One of the things that Walski tries to do on weekends is to catch up on his reading. While doing that today, he came across an article in The Malaysian Insider written by Zan Azlee, well-known Malaysian documentary filmmaker, who writes a regular column for the online news site.
The article is entitled Let us be blasphemous!, and essentially talks about how anti-intellectualism is nurtured in young Muslims by their ustaz and ustazah. What makes the piece interesting is that it is one of the few times a Muslim in Malaysia writes about natural enquiry when it comes to religion. In particular, the religion we know today as Islam.
Going through the comments section of the article, one commenter left a link to the video you see below, via the very excellent TED site.
For iPad users who can’t view the video, download the free TED application here
Do give the video 17 minutes of your precious time. It raises the very interesting question: is Islam today more to do with faith, or tradition?
(traditional faithful confusion, and more, in the full post)
The speaker in the video is Turkish journalist Mustafa Akyol, deputy editor of the Turkey’s Daily News, better known as Hürriyet. By and large, Turkey is a secular nation, although Islam is the dominant religion. It is also about the only country in the region that was never colonized.
If you did watch the video, Walski, too, has many questions about how certain cultural particularities became part of “Islam”. For instance – and this was brought up in Zan Azlee’s article Walski mentioned earlier – the prohibition on touching dogs. Essentially, when it comes to dogs:
- It's okay to touch a dry dog, but not a wet one
- It’s not okay to get licked by a dog (and them canines are fond of doing this if they like you)
- Angels won’t enter your home if you have dogs
The strange thing is, not a single one of the three appear anywhere in the Quran, considered by Muslims as the primary reference of their faith. More importantly, the Quran is considered by Sunni Muslims as the primary reference for jurisprudence.
The Quran, in fact, does not prescribe any punishment for personal sins like consuming pork or alcohol, or even apostasy. One exception to this is adultery, but that is arguably not a personal sin per se, but more a social sin since it can give rise to a plethora of other problems. But even then, the prescribed punishment is NOT stoning, which is not mentioned in the Quran as a punishment at all for any sin.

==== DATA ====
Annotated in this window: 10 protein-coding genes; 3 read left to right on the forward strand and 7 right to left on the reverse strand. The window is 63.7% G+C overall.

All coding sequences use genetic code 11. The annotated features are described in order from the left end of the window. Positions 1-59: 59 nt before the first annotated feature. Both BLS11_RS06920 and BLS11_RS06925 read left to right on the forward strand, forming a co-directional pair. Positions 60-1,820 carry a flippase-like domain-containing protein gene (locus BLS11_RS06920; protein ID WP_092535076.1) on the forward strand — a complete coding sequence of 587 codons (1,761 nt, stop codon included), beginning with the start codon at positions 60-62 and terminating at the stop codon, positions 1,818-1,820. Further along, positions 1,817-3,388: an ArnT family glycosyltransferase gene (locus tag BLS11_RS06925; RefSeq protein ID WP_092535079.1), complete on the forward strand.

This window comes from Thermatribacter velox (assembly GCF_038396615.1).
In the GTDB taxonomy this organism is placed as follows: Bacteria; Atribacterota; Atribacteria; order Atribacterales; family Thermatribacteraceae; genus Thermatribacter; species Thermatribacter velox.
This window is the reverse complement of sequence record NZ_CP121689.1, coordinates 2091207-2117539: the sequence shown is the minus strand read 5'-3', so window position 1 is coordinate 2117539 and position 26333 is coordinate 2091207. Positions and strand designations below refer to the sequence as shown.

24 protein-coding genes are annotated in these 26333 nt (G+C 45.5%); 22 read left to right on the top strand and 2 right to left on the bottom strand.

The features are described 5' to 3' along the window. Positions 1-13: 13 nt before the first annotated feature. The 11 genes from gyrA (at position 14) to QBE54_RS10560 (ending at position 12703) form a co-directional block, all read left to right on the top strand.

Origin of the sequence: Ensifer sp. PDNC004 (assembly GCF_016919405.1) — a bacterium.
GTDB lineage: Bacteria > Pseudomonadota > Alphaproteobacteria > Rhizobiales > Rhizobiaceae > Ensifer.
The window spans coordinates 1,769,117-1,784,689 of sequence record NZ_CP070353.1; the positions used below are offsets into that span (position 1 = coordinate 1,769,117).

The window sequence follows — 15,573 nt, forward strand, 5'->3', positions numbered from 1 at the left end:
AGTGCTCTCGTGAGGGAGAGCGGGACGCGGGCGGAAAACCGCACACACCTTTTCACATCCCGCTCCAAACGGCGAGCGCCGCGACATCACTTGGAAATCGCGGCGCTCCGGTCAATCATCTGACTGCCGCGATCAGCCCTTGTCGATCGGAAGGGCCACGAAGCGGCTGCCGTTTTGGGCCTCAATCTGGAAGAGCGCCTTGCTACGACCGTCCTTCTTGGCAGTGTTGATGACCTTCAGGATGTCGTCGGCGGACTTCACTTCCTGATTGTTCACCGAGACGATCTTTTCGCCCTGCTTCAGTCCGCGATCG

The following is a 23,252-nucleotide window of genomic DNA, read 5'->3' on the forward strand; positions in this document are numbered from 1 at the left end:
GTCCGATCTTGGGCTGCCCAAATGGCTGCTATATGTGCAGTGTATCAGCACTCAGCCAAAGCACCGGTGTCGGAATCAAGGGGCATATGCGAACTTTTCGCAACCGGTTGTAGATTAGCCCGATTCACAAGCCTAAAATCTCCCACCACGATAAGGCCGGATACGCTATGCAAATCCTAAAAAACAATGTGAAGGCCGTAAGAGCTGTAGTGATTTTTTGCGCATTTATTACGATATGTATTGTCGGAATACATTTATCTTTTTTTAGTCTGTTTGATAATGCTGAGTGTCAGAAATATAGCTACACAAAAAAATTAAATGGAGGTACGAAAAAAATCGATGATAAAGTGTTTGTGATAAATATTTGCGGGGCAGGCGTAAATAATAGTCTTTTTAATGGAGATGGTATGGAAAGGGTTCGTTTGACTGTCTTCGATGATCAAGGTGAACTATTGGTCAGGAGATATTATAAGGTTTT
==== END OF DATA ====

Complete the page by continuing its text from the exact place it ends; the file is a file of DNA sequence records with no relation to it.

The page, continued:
And yet, when it comes to the Shariah, proponents will immediately state that it is “God’s Law”, and therefore must never be challenged or questioned. But if Shariah is “God’s Law”, then why is the bulk of it not contained in God’s User Manual?
We’re not going to debate this here, but this is a question that Walski knows is on the minds on many, Muslim or otherwise. It’s just that the mere act of asking such questions invites all kinds of condemnation. “It’s just the way it is, and therefore can never be questioned” is the kind of answer one would probably get.
In the video, Mustafa Akyol postulates that “Islam” as we know it today evolved and incorporated a number of things that have more to do with culture, and not necessarily divinely ordained.
The culture of suppressing enquiry is certainly not unique to Muslims in Malaysia. In one shape or form, it exists in just about every Muslim community across the globe. But here in our country, this mindset has creeped into things outside the realm of religious discourse.
Politics, for example, is rife with this – particularly in the ongoing argument that PAS should come back into the UMNO fold. All kinds of religious justifications are given – “unity of the ummah” being the most popularly quoted. But history tells us that “Muslims” have been fighting and killing each other – almost non-stop – since the demise of Prophet Muhammad. So, what “unity” are we talking about if not political unity?
Religion is a potent tool, and when used with political ends in mind, it becomes a formidable one. When religious reasons are given why certain things must be so, very few are willing to question such assertions, even though deep down inside there is doubt.
Of late, there have also been murmurings on the ‘Net about it being forbidden for Muslims to involve themselves with DAP, complete with “religious” justifications. What most people probably don’t realize is that it’s all politics. Nothing more, nothing less.
It's easy to use religion for political ends. Particularly on a populace that has been conditioned to not question things that are religious in nature. But that’s another subject for another day.
So, is there a definitive answer to the question that forms this post’s title? Probably not. There will be those who will defend their “Islam” as being God-ordained in its entirety, despite the glaring inconsistencies. There will also be those who go along with what’s socially acceptable, so as not to stick out like a sore thumb, despite having doubts and confusion in their hearts and minds.
And then there will be those – like Walski, Zan Azlee and Mustafa Akyol – whose paths take them to much further enquiry, rather than accepting things the way they are.
It’s a path less traveled, and definitely not a popular one. And sometimes, it can be a very lonely journey, too.